Here are three brief reviews of books I’ve come across recently. If you’re on Goodreads, add me for more reviews.
The Tech-Wise Family isn’t primarily a practical how-to guide on parenting in the age of devices and connectivity, but rather a theological and philosophical guide that is much more helpful. Instead of a laundry list of dos and don’ts for the family, Crouch seeks to change paradigms with using—not abusing—technology. “Technology is only very good if it can help us become the persons we were meant to be” (63). “We are going to have to commit to make every major decision, and many small decisions, on the basis of these questions: Will this help me become less foolish and more wise? Will this help me become less fearful and more courageous?” (68).
Crouch challenges readers to remember important things in life like relationships, creativity, virtue, and acting courageously, and to form their lives around those pursuits, not around a default setting in front of a glowing rectangle.
The pursuits Crouch encourages will only become more important and counter-cultural as gadgets and screens continue to invade every part of our lives. I appreciated Crouch’s honesty in sharing his family’s reality and his personal struggles with many of the issues like accountability and keeping tech free spaces at home. Keeping technology in its proper place is a great challenge, but I know The Tech-Wise Family will help many in doing just that. (An excerpt and outline of the book: Technology is in its proper place when…)
This book first released in 2000 was quite the eye-opener. Murray writes on major events in the second half of the twentieth century of evangelicalism and how they have shaped evangelicalism for the worse. He includes critiques of Billy Graham’s ministry (specifically his ecumenism), Evangelicals and Catholics Together (specifically J.I. Packer’s involvement), compromises on the inerrancy of Scripture by evangelical scholars, the rift that separated John Stott and Martyn Lloyd-Jones, and several other developments. Andy Naselli provides a more helpful overview.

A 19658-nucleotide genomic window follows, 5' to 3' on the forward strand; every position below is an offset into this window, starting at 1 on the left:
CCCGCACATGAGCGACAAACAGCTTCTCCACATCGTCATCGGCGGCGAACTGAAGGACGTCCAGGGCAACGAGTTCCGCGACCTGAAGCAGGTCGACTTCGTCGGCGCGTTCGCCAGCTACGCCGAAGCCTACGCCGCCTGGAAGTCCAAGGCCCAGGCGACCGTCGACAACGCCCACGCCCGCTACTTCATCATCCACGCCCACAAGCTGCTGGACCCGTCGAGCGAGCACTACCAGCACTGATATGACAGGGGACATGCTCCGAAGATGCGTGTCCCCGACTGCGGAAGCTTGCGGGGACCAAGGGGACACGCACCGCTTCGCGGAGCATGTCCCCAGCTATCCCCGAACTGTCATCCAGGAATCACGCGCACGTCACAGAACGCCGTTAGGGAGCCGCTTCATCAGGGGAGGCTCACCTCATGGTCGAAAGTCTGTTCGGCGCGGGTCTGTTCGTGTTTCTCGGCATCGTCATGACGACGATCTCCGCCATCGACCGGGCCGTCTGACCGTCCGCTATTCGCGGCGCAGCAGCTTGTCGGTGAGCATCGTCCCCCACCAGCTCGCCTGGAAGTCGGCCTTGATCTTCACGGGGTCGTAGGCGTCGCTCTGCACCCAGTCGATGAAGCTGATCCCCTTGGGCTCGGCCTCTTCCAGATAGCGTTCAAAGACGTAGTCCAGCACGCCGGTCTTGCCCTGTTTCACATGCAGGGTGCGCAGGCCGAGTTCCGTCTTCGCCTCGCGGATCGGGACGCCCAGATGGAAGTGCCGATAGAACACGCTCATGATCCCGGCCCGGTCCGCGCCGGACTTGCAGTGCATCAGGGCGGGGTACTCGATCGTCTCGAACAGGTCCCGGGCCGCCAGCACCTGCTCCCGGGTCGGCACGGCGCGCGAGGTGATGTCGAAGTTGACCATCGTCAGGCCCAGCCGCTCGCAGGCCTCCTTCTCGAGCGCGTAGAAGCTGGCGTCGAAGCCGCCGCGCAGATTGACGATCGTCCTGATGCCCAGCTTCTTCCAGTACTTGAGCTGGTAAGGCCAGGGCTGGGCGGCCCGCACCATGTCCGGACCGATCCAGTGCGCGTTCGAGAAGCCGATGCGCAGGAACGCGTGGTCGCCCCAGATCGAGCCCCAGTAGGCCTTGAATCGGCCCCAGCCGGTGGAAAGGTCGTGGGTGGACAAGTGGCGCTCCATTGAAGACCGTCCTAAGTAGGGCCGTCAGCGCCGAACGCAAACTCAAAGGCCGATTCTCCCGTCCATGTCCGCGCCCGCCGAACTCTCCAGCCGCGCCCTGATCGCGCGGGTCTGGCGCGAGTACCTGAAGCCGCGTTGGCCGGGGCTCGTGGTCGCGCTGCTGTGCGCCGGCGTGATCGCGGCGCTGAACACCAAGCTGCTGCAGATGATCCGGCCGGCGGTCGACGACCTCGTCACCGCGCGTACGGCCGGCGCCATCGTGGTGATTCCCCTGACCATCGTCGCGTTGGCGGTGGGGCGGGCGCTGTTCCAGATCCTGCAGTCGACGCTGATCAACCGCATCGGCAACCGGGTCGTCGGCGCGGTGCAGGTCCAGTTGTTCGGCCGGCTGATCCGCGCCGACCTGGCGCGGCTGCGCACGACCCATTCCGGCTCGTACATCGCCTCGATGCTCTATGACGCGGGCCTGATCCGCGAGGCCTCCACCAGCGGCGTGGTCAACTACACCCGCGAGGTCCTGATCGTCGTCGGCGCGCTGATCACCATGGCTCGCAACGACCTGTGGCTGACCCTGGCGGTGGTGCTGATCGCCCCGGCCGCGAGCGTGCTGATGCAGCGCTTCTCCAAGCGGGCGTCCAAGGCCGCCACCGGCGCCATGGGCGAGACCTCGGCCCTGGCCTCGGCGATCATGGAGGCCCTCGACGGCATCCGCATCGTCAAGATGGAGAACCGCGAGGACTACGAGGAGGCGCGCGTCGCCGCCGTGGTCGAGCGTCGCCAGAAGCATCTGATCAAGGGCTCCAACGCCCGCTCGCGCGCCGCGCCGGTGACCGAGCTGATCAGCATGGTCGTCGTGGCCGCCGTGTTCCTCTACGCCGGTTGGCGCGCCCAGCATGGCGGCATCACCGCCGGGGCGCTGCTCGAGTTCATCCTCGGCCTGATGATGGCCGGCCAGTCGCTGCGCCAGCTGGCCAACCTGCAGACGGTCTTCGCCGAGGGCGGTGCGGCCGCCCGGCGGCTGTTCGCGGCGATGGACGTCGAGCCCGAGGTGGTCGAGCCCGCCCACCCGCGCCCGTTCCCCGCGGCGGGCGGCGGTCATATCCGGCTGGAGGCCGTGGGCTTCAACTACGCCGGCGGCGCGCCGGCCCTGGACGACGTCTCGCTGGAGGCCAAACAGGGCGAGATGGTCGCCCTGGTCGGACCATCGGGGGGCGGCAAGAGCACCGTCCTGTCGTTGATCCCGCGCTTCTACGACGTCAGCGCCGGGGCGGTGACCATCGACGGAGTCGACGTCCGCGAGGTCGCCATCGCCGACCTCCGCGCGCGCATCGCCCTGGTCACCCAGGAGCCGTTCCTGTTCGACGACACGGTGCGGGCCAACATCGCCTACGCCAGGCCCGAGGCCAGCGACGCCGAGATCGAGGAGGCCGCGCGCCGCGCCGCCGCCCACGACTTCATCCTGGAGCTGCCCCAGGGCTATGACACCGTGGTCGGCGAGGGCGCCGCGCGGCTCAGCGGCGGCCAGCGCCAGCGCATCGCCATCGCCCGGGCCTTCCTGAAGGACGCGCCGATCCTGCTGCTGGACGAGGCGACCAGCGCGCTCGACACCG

Murray states a central critique as this: “The case of this book has been that for over a hundred years a sustained attempt has been made to popularize a definition of Christian which possesses no biblical authority at all” (299). Or, in other words, if we don’t take seriously the question “Who is a Christian?” with utmost seriousness, we enter into dangerous territory even if we had well-intentioned reasoning. While I appreciate the heck out of this book, it seems a little one-sided with Murray being a Lloyd-Jones guy and all. (Although after reading the book, I have even more respect for Lloyd-Jones.) I found Roger Beckwith’s review (himself a friend of Packer and Stott) of this book helpful in balancing Murray.
This isn’t as much a review (as I have only skimmed this book) but more of a recommendation. Brian Dembowczyk serves on The Gospel Project team and has written an accessible and practical philosophy of gospel-centered kids ministry. The book is divided into six sections: when the gospel is in the margins, gospel-centered teaching, gospel-centered transformation, gospel-centered mission, gospel-centered leaders, and gospel-centered parents (notice a theme?). Dembowczyk covers a lot of ground in 150 pages with 34 blog-post length chapters. I’m not a kids ministry leader, but if I was, I would read this book with my leaders. It is engaging and crystal clear. All too often our children’s ministries produce kids who know basic Christian morality and assorted Bible stories but not the gospel. This book will help ministry leaders center their ministry on what is of first importance (1 Corinthians 15:3): the glorious and transforming gospel of Jesus Christ.